(Updated at 3 p.m.) Amazon is putting the second phase of its second headquarters in Arlington on pause, Bloomberg and various other business news outlets are reporting.
“The construction moratorium will delay the online retailer’s full arrival at its biggest real estate project, and could create headaches for local developers, as well as construction and service workers banking on Amazon’s rapid expansion,” Bloomberg first reported.
It is a move that is not totally unexpected but yet will have significant local economic ramifications. Phase 2 of HQ2, approved by the Arlington County Board in April 2022, would have come with hundreds if not thousands of construction jobs, nearly 3 million square feet of office space, and the futuristic, nature-inspired Helix building.
That’s not to mention possible impacts on some of the development in the area spurred by Amazon’s arrival.
Amazon is still on track to complete the first HQ2 phase in Pentagon City this summer and told the Washington Business Journal that it still plans to eventually hire some 25,000 workers for its Arlington presence.
Thus far, this move is being described as a “pause” and not a cancellation. Amazon still plans to apply for permits associated with the project’s second phase, on what’s known as the PenPlace site, according to the Business Journal.
Amazon recently announced that it would be bringing most employees back to the office at least three days per week, after three years of working from home during the pandemic. Some employees, including those who work on national security-related business lines, have been working out of rented office space in Crystal City during that time.
Earlier this year, Amazon announced plans to lay off more than 18,000 employees across the company. It also paused work on office construction projects in Nashville and in the Seattle area.
Arlington County issued the following statement about Amazon’s decision today.
Arlington County values the ongoing partnership with Amazon throughout the creation of its second headquarters – HQ2 has always been a multi-year project, and it continues to be a long-term commitment to Arlington and Virginia. We’re confident Amazon remains committed to the second phase of the project — PenPlace — and its benefits to the community, including affordable housing and the exciting partnership with Arlington Public Schools for the Community High School. We remain committed to working with Amazon in the years ahead, and look forward to the opening of phase one — Met Park — later this year.
At a virtual press conference this afternoon, County Board Chair Christian Dorsey said the HQ2 delay is “not exactly surprising” and “makes sense” given economic conditions and post-pandemic work patterns.
“It really doesn’t concern me, in fact i’m quite understanding,” Dorsey said. “Every [organization], from every sector, is thinking of its long term plans in a new light.”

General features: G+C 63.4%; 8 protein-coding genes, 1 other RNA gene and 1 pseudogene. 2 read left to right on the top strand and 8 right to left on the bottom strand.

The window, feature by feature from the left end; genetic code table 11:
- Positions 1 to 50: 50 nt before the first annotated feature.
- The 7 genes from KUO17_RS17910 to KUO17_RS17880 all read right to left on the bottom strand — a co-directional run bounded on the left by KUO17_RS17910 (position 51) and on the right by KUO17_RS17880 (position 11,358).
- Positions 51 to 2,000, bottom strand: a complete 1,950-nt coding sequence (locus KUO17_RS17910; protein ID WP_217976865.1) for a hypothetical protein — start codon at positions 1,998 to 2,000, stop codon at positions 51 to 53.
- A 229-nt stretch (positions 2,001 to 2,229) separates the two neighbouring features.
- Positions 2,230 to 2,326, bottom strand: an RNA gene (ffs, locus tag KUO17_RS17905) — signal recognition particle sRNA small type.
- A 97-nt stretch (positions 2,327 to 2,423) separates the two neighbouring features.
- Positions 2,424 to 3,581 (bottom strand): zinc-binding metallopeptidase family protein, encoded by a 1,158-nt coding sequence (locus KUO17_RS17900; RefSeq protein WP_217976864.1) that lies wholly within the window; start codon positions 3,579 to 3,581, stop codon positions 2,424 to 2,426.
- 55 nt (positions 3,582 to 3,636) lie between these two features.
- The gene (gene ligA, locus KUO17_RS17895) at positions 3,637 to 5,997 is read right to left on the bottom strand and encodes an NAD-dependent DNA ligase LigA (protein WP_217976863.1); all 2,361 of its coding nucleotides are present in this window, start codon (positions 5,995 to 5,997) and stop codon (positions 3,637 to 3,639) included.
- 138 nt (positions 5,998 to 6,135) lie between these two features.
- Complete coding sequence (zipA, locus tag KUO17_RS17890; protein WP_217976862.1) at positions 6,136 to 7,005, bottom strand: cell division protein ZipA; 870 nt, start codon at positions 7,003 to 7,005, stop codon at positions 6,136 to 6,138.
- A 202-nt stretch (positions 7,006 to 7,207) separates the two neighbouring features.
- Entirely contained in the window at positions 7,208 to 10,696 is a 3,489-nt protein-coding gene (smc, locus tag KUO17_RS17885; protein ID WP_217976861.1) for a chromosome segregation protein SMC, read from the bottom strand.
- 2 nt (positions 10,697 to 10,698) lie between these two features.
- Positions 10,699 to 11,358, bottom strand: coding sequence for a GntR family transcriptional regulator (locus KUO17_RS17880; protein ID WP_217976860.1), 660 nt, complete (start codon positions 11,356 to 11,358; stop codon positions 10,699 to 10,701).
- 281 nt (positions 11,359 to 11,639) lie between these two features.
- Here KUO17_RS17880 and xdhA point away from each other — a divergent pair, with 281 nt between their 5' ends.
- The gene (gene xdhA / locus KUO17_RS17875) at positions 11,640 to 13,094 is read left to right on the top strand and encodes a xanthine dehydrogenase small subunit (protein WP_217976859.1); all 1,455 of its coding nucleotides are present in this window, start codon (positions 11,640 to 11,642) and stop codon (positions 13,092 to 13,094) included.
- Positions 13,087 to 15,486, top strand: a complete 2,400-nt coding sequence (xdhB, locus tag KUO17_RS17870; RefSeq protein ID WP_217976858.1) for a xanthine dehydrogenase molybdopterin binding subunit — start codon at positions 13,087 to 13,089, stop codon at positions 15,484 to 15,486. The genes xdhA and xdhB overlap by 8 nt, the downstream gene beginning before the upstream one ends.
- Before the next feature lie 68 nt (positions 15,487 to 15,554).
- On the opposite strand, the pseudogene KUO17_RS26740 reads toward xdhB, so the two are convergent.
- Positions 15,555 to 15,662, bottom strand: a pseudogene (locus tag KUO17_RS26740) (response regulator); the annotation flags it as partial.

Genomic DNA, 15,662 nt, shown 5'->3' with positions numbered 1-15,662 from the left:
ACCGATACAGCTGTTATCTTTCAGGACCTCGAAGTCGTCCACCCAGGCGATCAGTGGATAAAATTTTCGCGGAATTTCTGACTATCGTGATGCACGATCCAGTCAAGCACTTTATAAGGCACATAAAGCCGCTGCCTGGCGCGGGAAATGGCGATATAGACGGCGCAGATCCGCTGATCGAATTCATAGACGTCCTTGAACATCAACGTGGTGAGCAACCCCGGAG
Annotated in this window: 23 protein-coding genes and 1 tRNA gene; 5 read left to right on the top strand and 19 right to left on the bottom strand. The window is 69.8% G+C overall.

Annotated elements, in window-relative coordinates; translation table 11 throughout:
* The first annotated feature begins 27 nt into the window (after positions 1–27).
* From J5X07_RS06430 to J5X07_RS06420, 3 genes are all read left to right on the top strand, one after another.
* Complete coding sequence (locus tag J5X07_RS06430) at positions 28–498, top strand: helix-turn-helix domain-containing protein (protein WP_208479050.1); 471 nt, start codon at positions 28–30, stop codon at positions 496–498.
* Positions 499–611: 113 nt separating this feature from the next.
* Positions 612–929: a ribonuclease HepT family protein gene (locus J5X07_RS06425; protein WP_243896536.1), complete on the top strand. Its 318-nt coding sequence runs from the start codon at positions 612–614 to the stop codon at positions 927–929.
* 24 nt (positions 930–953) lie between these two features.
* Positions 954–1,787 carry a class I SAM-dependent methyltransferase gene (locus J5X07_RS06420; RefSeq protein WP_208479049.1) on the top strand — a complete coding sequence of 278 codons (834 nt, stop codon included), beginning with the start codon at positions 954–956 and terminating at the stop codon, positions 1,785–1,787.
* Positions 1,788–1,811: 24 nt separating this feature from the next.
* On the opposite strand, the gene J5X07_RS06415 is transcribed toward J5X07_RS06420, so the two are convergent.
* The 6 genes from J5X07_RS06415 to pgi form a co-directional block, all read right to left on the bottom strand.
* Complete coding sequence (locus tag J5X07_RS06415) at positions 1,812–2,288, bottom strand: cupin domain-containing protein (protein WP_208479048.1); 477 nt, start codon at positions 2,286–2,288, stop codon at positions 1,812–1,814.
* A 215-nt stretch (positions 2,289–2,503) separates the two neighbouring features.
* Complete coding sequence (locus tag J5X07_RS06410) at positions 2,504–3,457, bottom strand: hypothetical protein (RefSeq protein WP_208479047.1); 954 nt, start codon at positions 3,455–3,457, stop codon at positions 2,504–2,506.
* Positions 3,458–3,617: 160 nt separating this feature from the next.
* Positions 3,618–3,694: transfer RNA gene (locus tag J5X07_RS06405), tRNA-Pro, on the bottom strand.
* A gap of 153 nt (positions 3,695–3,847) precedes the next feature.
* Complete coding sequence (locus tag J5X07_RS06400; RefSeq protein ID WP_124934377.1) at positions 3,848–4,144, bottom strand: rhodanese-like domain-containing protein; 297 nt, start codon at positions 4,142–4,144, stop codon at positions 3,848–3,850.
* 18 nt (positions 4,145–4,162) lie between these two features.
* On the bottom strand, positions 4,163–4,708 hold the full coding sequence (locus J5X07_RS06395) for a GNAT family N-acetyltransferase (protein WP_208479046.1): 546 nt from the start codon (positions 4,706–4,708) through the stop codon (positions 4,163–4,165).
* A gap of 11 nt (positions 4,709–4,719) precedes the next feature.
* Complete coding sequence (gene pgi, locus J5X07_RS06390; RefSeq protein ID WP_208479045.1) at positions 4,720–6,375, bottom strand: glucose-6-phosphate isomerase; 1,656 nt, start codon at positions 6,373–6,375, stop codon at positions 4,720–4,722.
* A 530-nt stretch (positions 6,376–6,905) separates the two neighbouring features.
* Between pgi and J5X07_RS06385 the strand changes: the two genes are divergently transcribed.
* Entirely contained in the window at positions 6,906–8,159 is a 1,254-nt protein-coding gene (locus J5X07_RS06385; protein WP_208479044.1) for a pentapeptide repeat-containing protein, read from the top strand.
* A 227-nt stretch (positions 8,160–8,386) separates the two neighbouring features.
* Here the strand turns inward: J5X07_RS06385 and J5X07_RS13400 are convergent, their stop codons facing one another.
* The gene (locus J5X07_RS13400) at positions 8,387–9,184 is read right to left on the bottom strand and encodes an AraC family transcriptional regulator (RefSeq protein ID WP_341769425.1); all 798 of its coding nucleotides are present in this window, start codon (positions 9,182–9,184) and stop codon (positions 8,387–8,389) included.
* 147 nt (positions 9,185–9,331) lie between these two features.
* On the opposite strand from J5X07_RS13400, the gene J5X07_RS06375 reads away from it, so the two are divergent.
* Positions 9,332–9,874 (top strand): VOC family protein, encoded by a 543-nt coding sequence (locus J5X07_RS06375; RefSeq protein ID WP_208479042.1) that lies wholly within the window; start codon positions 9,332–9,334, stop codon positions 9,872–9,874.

“We’re going to ultimately see all of the benefits that we envisioned at the beginning, it’s just going to take longer,” Dorsey said, confidently predicting that the second HQ2 phase will still get built. “There’s no indication that I have that as Amazon expands, a central piece of that won’t be HQ2 and Arlington.”
Dorsey added that the county had expected a longer process for the completion of HQ2 before Amazon started pursuing a “more aggressive” timeline.
“From the very beginning, we were looking at 2035 as the ultimate build out of HQ2,” he asserted.
Dorsey noted that to date, Amazon has not received any economic incentive payments from the county. The payments are based largely on growth in the county’s hotel tax revenue, which has only started approaching pre-pandemic levels.
Among Amazon’s promises associated with HQ2, Dorsey said there will be “no retreat” in the company fulfilling community benefits like $30 million for affordable housing. A planned new facility for Arlington Community High School in the second phase of HQ2 might be delayed, but would still be built, likely with the first building of phase 2.
“They have committed to delivering that as soon as possible,” Dorsey said.
Pressed by reporters on when Amazon might finally move forward on phase 2, Dorsey said he was not told. But given that the company will still be seeking permits for the project, “there’s some anticipation that they would move forward in the next calendar year.”
In a separate press release today, JBG Smith, a major local commercial landowner and developer that has been helping Amazon with HQ2, confirmed that a summer opening HQ’s first phase remains on track.
“Amazon’s new National Landing headquarters remains on schedule for a summer 2023 opening without interruption or delay,” the company said. “Amazon’s new offices at Met Park will accommodate up to 14,000 Amazon employees, including the 8,000 workers that Amazon has already hired – which represents a 60 percent increase in its local workforce since its previous disclosure in spring 2022.”
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